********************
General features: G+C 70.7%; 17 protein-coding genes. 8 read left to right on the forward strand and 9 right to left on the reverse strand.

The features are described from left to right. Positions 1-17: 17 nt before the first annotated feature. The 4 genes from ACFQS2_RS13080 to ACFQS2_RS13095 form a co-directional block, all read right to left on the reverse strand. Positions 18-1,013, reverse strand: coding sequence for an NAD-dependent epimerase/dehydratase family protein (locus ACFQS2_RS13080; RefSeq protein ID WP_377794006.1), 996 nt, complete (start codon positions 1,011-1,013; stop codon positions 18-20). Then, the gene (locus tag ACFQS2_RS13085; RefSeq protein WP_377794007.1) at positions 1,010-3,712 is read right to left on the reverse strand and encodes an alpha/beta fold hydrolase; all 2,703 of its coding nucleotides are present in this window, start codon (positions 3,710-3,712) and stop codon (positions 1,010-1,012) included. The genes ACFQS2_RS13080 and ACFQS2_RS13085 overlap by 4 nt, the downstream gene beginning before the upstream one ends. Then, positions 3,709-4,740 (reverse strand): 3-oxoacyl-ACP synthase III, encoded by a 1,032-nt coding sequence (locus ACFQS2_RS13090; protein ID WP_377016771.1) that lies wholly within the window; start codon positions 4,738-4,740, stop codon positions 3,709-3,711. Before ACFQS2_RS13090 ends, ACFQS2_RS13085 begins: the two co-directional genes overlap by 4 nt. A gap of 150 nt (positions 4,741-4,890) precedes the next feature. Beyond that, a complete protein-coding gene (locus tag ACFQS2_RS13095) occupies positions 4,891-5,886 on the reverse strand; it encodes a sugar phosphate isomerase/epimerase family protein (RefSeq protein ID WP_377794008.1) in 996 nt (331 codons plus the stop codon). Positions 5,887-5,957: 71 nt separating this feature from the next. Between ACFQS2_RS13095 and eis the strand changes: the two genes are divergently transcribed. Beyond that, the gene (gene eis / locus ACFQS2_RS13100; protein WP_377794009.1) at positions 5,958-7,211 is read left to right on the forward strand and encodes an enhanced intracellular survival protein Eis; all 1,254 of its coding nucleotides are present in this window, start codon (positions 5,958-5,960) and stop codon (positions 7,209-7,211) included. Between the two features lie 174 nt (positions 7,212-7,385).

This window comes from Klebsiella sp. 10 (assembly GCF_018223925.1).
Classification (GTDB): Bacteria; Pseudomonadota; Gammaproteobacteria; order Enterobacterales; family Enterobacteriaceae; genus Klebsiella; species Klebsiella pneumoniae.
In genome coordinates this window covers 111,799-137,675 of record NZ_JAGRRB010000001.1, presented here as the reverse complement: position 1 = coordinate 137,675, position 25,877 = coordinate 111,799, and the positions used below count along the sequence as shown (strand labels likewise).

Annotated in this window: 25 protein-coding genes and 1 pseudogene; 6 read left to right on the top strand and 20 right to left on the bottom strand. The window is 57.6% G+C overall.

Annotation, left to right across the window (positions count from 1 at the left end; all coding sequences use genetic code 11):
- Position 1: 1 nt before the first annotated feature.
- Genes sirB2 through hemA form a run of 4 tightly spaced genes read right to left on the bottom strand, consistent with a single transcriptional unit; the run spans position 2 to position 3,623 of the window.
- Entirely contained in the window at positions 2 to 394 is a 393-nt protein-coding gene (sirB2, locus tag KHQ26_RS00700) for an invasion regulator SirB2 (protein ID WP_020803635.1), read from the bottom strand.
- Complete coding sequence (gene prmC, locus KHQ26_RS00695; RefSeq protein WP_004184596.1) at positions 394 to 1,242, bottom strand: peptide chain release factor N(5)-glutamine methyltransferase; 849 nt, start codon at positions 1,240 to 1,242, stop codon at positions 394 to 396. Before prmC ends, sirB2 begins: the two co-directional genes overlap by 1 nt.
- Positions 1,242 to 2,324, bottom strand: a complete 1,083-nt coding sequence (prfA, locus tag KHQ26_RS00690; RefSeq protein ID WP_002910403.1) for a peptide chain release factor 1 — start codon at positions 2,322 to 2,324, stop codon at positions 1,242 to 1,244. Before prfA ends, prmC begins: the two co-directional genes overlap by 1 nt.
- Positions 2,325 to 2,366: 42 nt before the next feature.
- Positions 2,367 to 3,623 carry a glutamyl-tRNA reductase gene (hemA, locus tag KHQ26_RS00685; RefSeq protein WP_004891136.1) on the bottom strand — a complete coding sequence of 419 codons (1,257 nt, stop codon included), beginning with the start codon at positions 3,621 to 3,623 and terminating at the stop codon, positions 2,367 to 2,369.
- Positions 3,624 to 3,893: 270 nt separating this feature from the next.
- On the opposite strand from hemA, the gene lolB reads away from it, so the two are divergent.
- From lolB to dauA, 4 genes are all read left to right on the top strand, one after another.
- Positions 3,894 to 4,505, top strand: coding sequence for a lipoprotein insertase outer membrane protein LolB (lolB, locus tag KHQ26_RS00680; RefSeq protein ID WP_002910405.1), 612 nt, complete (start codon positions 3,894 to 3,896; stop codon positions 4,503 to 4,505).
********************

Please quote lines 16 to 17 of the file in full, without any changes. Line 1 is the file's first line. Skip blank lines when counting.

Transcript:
- On the opposite strand from hemA, the gene lolB reads away from it, so the two are divergent.
- From lolB to dauA, 4 genes are all read left to right on the top strand, one after another.